Enemy of Mankind
Should the U.S. Supreme Court be the court of the world? In the 18th century, two feuding Frenchmen inspired a one-sentence law that helped launch American human rights litigation into the 20th century. The Alien Tort Statute allowed a Paraguayan woman to find justice for a terrible crime committed in her homeland. But as America reached further and further out into the world, the court was forced to confront the contradictions in our country’s ideology: sympathy vs. sovereignty. Earlier this month, the Supreme Court heard arguments in Jesner v. Arab Bank, a case that could reshape the way America responds to human rights abuses abroad. Does the A.T.S. secure human rights or is it a dangerous overreach?
The key voices:
- Ken Saro-Wiwa Jr., son of activist Ken Saro-Wiwa Sr.
- Dolly Filártiga, sister of Joelito Filártiga
- Paloma Calles, daughter of Dolly Filártiga
- Peter Weiss, lawyer at the Center for Constitutional Rights who represented Dolly Filártiga in Filártiga v. Peña-Irala
- Katherine Gallagher, lawyer at the Center for Constitutional Rights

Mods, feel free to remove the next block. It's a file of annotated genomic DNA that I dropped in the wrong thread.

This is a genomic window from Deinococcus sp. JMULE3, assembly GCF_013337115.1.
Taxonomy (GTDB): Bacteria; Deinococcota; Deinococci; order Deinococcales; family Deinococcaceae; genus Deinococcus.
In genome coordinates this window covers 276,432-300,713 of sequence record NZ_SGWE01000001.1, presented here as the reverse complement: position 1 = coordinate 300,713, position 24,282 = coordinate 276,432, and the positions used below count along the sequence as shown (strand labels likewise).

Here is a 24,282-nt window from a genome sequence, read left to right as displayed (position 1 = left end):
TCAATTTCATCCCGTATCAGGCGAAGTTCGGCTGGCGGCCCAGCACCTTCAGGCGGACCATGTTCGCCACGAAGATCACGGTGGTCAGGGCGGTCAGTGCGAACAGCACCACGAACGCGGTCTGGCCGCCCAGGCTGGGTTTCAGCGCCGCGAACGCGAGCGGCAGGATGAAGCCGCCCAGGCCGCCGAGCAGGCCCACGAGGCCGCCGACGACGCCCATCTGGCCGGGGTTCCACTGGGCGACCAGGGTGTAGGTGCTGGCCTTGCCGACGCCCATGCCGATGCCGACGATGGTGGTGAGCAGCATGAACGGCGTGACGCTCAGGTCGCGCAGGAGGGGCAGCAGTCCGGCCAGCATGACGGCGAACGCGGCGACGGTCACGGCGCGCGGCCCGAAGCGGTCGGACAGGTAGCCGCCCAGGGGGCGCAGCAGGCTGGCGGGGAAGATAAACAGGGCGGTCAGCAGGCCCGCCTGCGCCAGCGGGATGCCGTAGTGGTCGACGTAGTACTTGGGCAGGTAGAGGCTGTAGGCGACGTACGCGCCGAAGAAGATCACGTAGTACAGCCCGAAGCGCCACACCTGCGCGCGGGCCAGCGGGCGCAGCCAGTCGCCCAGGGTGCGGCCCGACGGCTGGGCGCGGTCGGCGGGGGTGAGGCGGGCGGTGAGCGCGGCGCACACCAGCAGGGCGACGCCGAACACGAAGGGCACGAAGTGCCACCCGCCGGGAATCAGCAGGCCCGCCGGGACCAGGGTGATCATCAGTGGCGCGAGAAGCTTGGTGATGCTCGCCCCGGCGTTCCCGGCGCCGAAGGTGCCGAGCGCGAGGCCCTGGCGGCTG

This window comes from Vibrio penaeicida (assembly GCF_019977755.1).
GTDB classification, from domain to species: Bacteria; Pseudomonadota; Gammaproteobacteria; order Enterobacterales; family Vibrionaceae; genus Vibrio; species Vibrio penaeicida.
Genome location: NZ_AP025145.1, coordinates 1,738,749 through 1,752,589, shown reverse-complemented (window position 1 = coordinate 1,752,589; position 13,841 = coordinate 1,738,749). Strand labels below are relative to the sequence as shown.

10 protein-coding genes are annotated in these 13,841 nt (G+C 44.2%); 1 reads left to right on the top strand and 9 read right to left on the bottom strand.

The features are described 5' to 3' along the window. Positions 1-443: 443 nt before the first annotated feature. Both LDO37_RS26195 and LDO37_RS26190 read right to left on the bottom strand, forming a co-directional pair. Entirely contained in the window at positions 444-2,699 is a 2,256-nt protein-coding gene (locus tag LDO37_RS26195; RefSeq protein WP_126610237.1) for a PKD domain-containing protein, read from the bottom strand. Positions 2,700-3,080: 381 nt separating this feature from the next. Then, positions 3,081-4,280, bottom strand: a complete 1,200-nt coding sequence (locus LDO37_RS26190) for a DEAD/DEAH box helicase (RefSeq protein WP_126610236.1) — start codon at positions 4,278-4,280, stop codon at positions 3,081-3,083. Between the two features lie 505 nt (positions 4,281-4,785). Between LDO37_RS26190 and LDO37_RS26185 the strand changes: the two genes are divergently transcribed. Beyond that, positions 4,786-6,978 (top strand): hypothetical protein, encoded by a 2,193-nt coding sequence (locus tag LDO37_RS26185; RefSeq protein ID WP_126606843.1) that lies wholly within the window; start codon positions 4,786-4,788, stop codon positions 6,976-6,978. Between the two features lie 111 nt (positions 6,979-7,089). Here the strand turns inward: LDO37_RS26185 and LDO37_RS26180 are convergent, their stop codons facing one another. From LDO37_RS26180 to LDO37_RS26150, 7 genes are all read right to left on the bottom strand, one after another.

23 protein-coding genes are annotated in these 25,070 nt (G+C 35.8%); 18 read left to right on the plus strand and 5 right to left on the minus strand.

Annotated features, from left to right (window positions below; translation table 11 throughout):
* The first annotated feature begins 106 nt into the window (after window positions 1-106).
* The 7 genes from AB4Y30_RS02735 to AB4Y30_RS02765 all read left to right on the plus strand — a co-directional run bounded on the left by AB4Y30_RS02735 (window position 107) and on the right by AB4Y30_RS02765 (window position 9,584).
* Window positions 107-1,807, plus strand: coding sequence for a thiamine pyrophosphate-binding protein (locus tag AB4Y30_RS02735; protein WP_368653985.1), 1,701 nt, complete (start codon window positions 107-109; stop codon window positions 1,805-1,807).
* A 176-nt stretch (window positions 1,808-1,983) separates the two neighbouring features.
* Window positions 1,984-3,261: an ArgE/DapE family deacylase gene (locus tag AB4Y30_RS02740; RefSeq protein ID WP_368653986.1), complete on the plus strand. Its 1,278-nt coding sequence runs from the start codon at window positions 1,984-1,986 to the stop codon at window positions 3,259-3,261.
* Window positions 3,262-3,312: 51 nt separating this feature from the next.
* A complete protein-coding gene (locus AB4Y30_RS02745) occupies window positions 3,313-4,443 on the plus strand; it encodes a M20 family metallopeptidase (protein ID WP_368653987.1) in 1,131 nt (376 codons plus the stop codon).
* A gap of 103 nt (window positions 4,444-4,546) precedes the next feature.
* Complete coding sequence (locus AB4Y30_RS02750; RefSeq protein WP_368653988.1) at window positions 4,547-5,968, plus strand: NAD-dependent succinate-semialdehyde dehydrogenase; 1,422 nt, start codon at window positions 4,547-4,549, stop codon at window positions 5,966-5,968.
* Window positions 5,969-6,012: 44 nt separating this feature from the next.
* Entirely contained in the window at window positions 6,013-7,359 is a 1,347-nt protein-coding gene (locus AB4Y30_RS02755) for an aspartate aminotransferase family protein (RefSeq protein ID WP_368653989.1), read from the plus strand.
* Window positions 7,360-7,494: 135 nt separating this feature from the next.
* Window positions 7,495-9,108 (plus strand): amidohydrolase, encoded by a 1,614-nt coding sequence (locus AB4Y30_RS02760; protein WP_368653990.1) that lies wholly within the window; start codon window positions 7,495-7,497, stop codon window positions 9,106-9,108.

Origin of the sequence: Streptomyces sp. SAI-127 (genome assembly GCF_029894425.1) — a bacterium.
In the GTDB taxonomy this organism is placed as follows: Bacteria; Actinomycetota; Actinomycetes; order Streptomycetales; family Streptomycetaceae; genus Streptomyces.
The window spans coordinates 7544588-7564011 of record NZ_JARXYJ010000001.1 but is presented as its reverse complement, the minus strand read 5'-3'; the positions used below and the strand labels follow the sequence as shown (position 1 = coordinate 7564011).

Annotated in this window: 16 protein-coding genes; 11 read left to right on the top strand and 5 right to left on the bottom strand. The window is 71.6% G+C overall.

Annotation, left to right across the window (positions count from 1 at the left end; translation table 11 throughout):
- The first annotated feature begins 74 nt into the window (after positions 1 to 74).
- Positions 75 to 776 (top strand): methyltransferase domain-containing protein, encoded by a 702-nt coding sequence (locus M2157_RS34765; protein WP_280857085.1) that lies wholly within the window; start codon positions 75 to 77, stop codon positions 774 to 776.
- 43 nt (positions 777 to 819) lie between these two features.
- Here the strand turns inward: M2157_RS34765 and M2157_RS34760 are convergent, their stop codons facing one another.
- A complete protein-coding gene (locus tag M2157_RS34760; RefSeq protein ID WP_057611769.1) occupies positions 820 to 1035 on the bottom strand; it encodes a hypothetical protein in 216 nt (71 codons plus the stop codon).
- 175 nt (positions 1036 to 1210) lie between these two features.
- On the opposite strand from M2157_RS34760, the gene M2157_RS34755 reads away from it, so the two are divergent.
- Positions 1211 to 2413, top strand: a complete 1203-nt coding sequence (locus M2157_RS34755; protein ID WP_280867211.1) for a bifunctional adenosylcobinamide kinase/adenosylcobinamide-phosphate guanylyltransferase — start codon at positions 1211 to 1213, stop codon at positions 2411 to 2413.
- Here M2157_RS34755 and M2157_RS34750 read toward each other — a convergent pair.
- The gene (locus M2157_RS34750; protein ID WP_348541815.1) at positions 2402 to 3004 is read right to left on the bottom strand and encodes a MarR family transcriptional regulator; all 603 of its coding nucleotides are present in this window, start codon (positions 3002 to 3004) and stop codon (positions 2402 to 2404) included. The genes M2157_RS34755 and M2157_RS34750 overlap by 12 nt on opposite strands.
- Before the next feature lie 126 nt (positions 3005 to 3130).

- Paul Hoffman, lawyer who represented Kiobel in Kiobel v. Royal Dutch Petroleum
- John Bellinger, former legal adviser for the U.S. Department of State and the National Security Council
- William Casto, professor at Texas Tech University School of Law
- Eric Posner, professor at University of Chicago Law School
- Samuel Moyn, professor at Yale University
- René Horst, professor at Appalachian State University
The key cases:
The key links:
Additional music for this episode by Nicolas Carter.
Special thanks to William J. Aceves, William Baude, Diego Calles, Alana Casanova-Burgess, William Dodge, Susan Farbstein, Jeffery Fisher, Joanne Freeman, Julian Ku, Nicholas Rosenkranz, Susan Simpson, Emily Vinson, Benjamin Wittes and Jamison York. Ken Saro-Wiwa Jr., who appears in this episode, passed away in October 2016.
Leadership support for More Perfect is provided by The Joyce Foundation. Additional funding is provided by The Charles Evans Hughes Memorial Foundation.
Supreme Court archival audio comes from Oyez®, a free law project in collaboration with the Legal Information Institute at Cornell.